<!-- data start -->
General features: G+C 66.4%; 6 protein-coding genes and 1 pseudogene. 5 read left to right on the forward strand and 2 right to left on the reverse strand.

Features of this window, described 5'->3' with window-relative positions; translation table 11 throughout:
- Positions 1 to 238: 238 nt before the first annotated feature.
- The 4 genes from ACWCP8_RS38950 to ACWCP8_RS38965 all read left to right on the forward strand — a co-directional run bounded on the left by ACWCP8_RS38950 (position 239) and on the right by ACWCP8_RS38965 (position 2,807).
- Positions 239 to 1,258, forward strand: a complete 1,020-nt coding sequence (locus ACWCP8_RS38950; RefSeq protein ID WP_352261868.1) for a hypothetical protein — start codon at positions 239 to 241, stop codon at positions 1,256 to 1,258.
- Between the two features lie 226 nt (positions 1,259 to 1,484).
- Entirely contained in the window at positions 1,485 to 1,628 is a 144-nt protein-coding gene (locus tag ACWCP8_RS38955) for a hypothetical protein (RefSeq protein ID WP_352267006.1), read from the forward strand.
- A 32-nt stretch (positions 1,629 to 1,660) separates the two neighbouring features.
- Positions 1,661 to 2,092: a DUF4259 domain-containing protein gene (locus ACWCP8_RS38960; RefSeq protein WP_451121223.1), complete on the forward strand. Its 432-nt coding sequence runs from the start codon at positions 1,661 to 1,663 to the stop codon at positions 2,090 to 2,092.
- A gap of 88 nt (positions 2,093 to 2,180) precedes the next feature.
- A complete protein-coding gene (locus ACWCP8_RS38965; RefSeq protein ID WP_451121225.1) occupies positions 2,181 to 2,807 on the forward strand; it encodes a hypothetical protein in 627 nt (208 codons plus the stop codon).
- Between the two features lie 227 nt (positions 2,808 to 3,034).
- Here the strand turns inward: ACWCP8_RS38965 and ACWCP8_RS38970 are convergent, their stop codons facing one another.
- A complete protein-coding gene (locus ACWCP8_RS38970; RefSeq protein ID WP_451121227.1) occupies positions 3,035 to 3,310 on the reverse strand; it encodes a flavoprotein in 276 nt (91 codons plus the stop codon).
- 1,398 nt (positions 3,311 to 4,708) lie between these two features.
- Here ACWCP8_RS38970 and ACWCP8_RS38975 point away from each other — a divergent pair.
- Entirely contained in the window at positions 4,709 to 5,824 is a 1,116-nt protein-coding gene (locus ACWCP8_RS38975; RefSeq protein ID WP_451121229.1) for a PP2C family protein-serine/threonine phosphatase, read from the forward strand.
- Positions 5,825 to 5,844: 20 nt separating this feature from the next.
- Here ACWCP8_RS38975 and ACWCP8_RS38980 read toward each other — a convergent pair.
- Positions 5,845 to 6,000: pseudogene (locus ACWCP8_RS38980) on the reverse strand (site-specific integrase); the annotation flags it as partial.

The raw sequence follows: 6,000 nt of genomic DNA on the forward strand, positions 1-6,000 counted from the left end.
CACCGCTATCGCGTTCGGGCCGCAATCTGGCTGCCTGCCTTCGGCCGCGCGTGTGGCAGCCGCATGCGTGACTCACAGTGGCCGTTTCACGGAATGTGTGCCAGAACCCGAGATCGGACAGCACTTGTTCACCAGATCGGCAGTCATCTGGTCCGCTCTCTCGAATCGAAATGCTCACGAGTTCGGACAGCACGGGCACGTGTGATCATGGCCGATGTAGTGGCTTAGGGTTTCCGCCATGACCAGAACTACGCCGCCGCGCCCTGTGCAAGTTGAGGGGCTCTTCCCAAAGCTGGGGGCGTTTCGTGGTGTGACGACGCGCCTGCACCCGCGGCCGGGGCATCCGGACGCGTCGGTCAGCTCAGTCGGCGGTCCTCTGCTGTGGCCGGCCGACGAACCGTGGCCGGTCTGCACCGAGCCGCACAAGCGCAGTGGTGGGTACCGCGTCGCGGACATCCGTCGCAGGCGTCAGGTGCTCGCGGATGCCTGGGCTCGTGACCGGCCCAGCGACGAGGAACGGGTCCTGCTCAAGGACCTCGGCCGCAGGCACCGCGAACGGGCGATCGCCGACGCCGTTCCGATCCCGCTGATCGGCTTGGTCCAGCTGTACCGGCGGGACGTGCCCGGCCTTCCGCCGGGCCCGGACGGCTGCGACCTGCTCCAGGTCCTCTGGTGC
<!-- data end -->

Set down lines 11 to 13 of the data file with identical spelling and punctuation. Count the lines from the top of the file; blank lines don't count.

- A complete protein-coding gene (locus ACWCP8_RS38965; RefSeq protein ID WP_451121225.1) occupies positions 2,181 to 2,807 on the forward strand; it encodes a hypothetical protein in 627 nt (208 codons plus the stop codon).
- Between the two features lie 227 nt (positions 2,808 to 3,034).
- Here the strand turns inward: ACWCP8_RS38965 and ACWCP8_RS38970 are convergent, their stop codons facing one another.